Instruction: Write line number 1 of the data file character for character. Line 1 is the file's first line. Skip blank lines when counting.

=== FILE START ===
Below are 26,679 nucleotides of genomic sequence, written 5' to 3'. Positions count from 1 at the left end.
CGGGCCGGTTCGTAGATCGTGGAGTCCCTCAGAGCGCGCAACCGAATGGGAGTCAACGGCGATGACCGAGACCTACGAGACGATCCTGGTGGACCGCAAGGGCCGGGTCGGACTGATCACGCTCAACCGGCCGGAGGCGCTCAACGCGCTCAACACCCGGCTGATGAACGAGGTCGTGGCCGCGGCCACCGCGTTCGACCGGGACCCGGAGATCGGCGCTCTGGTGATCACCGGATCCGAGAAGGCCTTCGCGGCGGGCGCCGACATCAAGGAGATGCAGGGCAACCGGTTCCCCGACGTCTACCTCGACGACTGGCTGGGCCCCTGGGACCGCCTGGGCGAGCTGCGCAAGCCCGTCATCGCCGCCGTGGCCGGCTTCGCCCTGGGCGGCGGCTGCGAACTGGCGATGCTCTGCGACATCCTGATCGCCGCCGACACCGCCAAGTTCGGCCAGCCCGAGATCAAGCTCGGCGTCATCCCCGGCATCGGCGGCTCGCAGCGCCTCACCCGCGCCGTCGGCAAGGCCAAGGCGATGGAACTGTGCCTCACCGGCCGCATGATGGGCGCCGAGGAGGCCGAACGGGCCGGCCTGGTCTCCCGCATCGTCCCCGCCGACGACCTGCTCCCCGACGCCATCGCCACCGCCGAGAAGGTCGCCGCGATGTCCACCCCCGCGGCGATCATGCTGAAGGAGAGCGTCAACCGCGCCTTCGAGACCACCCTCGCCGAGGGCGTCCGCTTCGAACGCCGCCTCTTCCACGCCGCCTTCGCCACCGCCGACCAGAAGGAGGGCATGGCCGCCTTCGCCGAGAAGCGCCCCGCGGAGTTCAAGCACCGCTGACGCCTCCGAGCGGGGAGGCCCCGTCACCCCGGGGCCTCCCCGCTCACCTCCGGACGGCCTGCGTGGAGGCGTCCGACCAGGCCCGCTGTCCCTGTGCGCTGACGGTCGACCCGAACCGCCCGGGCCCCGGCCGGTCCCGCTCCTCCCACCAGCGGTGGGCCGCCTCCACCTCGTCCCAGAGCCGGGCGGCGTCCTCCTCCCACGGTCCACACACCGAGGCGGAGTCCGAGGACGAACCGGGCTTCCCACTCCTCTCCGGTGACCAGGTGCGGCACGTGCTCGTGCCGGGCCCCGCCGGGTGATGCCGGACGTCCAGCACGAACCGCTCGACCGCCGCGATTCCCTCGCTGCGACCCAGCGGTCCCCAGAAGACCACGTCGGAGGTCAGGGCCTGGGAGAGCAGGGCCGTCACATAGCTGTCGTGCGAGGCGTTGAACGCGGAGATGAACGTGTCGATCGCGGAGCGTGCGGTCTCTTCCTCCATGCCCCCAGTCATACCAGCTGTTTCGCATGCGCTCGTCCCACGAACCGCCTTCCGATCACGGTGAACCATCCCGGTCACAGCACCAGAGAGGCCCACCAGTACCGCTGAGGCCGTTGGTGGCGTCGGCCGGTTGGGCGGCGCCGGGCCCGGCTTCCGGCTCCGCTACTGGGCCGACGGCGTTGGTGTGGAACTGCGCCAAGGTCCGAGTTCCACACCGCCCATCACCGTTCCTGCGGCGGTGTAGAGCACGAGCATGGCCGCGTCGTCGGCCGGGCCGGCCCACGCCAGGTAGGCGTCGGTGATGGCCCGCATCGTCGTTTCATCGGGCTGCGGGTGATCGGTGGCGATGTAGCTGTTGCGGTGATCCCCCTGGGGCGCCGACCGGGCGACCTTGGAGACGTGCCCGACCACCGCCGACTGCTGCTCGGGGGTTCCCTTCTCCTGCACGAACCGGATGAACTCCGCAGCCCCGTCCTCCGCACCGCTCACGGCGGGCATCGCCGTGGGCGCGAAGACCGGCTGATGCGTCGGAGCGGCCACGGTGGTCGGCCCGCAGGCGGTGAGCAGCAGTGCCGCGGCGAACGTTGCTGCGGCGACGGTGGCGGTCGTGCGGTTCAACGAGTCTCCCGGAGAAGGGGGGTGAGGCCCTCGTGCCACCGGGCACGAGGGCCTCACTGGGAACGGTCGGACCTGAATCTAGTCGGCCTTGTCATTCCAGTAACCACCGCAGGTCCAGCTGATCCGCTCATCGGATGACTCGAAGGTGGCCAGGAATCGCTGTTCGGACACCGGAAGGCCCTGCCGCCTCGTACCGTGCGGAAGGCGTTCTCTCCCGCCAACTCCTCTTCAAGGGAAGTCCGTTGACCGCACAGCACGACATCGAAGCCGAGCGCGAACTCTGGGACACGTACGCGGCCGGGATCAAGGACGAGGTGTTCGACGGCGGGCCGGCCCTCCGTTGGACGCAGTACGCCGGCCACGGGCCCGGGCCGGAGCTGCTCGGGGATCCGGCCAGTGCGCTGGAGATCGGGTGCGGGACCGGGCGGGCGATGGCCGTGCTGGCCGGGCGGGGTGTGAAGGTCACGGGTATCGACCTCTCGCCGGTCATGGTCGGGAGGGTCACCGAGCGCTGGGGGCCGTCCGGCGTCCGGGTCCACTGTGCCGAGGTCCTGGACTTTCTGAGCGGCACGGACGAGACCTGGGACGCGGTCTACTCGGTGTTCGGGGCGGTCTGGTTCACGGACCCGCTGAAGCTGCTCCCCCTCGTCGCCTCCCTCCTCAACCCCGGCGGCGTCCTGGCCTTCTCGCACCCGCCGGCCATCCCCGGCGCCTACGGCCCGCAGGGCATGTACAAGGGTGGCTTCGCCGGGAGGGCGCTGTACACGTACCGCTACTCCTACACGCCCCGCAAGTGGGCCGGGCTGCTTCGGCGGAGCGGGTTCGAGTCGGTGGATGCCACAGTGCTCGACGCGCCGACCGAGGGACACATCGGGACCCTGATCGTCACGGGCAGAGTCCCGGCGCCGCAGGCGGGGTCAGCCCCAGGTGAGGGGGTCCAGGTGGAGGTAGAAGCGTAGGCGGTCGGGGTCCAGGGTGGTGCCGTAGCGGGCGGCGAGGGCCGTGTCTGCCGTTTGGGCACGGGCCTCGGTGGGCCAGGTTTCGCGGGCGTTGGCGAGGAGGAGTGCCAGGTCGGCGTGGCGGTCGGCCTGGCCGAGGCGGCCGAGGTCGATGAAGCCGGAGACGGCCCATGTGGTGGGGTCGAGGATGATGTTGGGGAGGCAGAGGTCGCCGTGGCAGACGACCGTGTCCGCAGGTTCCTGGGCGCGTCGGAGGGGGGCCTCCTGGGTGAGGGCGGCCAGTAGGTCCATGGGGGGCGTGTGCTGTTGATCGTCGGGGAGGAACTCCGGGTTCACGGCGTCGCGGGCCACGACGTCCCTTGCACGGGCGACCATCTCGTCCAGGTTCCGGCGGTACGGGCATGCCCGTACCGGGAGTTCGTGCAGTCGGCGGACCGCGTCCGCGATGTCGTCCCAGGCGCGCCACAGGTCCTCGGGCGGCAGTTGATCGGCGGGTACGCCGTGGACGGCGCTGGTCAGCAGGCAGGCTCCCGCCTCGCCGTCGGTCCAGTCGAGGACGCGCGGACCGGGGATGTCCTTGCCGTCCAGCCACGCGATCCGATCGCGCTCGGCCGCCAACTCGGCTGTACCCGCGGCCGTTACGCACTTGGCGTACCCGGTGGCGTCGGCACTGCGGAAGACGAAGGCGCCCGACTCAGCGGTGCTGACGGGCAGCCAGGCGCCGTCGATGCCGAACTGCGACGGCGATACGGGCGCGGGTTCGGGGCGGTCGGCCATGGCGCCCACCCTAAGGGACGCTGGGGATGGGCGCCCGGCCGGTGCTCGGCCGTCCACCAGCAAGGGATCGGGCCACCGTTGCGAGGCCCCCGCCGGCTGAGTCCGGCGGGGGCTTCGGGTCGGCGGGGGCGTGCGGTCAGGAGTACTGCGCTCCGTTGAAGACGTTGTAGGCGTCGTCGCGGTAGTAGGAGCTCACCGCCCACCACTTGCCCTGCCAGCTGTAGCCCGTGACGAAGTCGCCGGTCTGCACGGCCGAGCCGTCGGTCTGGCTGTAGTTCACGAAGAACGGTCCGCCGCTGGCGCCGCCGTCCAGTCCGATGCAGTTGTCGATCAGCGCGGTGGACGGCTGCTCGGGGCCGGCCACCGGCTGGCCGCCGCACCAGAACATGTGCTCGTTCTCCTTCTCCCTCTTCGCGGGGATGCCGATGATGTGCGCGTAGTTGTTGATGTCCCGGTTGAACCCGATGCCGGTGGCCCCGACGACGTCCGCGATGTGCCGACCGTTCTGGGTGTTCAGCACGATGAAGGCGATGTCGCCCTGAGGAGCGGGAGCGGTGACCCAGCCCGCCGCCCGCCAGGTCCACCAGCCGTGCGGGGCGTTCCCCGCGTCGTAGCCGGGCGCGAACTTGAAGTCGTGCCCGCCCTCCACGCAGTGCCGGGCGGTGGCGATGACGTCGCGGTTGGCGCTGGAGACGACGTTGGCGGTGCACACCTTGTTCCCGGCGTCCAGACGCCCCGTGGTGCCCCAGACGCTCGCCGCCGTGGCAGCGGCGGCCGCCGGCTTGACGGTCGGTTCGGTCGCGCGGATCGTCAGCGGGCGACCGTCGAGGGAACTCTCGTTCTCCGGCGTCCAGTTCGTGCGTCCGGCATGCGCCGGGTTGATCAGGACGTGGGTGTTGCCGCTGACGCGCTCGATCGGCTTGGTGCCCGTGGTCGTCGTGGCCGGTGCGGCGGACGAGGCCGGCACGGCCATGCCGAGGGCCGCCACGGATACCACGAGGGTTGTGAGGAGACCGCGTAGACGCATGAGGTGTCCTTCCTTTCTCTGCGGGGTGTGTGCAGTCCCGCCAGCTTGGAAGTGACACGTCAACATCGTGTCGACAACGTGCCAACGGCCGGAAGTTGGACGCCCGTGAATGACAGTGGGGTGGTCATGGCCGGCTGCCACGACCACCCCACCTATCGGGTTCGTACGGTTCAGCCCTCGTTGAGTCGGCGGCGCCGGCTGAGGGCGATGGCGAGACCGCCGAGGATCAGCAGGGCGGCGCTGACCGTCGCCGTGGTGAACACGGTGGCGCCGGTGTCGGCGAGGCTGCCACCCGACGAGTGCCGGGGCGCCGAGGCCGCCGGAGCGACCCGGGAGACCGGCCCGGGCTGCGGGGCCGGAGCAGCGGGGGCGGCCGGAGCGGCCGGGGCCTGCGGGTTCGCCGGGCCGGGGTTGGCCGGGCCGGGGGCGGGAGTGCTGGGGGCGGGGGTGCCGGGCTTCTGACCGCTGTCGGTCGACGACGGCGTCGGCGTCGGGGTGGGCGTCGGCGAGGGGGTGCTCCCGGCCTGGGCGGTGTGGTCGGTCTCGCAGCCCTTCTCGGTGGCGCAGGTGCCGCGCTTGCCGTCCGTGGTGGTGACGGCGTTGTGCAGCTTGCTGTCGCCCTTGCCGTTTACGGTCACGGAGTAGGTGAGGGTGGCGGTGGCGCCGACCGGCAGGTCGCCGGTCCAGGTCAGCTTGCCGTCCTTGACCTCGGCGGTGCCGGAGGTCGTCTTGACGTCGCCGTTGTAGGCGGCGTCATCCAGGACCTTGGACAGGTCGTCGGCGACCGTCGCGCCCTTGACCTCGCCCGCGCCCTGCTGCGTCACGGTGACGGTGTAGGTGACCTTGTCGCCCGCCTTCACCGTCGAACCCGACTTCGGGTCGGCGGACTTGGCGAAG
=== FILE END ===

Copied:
Below are 26,679 nucleotides of genomic sequence, written 5' to 3'. Positions count from 1 at the left end.